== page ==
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What is a Compost Turner?

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  • Written By: Mary McMahon
  • Edited By: O. Wallace
  • Last Modified Date: 31 August 2014
  • Copyright Protected:
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A compost turner is a gardening tool which is used to turn compost to promote aeration and rapid breakdown of the materials in the compost. Compost turners are a vital tool to have around for composting, as poorly aerated compost will grow unhealthy, breaking down slowly and smelling rather unpleasant. Many gardening supply stores carry compost turners, and it is also possible to improvise with other tools, for people who do not want to buy a specialized compost turner.

In home composting, the goal is to promote bacteria and fungi which will break down food, yard scraps, and other organic material, generating a rich brown to black mass of soil which can be used to enrich the garden. Home compost piles usually harbor bacteria which need air to survive. As a compost pile is started, the bacteria move in and set to work, but as more material is added and the compost is compacted, air stops reaching the core of the compost pile, which means that bacteria cannot work there.

With a compost turner, the compost is churned up so that air penetrates the depths of the compost pile. The turner also loosens the compost again, creating air pockets which will be friendly to bacteria. Compost typically needs to be turned every few weeks, depending on the rate of decomposition in a compost pile, and some people amend their compost with straw when they turn it, using the straw to create additional air pockets for the bacteria.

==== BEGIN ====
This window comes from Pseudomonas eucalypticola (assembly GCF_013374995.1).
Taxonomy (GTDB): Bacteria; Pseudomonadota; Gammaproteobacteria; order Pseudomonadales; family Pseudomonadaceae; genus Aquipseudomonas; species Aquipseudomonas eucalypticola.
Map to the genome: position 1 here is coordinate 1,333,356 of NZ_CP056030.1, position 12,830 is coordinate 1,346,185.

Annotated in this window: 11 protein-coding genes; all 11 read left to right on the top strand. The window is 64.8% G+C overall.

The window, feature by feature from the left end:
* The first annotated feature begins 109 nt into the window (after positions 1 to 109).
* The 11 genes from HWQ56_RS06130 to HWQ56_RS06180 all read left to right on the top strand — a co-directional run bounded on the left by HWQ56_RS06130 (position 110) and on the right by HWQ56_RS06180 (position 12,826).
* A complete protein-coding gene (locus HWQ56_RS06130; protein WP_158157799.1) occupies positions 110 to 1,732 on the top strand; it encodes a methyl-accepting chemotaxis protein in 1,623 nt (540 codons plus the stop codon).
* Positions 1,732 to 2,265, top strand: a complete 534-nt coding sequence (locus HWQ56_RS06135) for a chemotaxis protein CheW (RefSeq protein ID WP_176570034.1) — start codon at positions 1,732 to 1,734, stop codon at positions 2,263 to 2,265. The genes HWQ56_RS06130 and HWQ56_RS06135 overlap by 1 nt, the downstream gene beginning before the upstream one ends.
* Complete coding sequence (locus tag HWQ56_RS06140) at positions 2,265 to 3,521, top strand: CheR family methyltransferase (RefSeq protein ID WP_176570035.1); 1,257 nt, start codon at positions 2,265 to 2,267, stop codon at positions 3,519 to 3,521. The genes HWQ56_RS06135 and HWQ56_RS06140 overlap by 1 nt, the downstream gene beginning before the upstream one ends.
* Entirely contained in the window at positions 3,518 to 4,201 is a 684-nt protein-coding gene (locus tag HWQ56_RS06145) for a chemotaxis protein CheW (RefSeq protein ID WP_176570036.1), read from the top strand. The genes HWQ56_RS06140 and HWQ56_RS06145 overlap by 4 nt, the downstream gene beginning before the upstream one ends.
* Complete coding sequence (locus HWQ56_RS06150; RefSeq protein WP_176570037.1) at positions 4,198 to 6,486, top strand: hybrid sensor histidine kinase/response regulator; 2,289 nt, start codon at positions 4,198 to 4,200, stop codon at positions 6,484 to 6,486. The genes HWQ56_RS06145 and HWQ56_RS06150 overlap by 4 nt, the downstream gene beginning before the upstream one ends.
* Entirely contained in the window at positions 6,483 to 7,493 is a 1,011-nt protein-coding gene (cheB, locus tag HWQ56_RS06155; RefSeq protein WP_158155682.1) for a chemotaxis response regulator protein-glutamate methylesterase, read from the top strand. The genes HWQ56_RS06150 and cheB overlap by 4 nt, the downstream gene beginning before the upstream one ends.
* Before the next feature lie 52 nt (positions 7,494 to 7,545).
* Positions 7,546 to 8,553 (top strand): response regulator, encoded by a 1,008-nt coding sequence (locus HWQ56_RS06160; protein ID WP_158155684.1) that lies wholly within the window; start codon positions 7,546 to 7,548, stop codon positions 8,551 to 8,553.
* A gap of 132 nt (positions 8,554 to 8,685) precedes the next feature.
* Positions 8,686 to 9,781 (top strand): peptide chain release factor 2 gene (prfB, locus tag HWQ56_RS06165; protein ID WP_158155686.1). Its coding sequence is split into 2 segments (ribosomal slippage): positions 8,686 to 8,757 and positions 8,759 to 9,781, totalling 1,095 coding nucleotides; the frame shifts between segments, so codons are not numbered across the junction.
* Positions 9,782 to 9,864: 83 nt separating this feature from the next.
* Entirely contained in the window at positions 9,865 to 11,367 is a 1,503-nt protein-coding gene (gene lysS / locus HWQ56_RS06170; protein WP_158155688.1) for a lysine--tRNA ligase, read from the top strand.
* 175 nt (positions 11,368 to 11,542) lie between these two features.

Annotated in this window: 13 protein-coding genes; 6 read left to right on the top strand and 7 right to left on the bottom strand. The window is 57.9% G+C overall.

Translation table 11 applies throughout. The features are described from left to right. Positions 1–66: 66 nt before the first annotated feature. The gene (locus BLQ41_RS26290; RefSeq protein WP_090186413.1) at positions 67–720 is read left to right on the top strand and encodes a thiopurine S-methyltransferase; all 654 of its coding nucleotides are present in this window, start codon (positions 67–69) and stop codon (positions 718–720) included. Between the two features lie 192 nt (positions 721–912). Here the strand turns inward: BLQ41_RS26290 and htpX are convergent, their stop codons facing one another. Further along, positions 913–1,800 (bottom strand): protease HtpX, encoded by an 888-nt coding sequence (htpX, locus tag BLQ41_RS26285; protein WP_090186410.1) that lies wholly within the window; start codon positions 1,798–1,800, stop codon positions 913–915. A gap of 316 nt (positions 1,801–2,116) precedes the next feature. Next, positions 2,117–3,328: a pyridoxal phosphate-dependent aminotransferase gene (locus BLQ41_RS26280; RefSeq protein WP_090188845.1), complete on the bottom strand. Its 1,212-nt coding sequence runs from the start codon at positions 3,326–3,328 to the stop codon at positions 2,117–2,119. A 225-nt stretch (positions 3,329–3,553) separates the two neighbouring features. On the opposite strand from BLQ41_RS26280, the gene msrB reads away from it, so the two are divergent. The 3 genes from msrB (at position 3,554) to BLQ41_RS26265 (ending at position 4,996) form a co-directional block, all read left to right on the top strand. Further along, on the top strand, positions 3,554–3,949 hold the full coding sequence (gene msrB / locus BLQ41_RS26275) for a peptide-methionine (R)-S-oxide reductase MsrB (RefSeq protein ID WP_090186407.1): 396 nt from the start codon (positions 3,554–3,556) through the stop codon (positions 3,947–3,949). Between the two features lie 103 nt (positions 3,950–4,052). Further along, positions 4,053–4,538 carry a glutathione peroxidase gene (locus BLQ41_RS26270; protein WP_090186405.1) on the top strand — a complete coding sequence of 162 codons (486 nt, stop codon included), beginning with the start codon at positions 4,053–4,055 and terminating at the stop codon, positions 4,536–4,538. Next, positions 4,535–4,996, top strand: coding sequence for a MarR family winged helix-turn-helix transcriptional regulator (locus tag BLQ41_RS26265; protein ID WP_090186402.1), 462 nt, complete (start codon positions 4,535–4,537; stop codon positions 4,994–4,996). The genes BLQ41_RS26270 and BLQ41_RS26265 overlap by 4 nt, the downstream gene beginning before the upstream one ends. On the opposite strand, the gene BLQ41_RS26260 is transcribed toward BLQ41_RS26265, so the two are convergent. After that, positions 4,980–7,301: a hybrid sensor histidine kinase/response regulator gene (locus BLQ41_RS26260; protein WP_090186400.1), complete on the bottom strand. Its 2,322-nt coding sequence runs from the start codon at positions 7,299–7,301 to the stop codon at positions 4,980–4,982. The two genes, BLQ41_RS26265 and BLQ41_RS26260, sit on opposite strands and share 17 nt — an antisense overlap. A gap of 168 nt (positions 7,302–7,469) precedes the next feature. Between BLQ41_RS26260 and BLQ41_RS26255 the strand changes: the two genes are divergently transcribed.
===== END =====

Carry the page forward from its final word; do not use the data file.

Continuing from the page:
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If compost is not turned, the bacteria will only be able to live on the margins of the pile, leaving materials in the middle undigested. This can promote rot, and an accompanying unpleasant stench, and the objects in the compost pile will not break down. As an alternative to using a compost turner, some people use a compost aerator, a long rod which is driven repeatedly into the compost pile to force air into the center of the pile for the bacteria. Gardeners can also use rotating compost bins, which aerate whenever they are spun.

Shovels, hoes, and sturdy rakes all make great compost turners, and many people have these tools around the garden anyway, making it easy to apply them to compost. It is also possible to obtain a specialized compost turner or aerator. Gardeners who do not want to deal with aerating or turning compost should consider a spinning compost bin, a convenient alternative which is also very easy to use, or a stacked compost rack, which promotes air circulation by holding compost at different levels.

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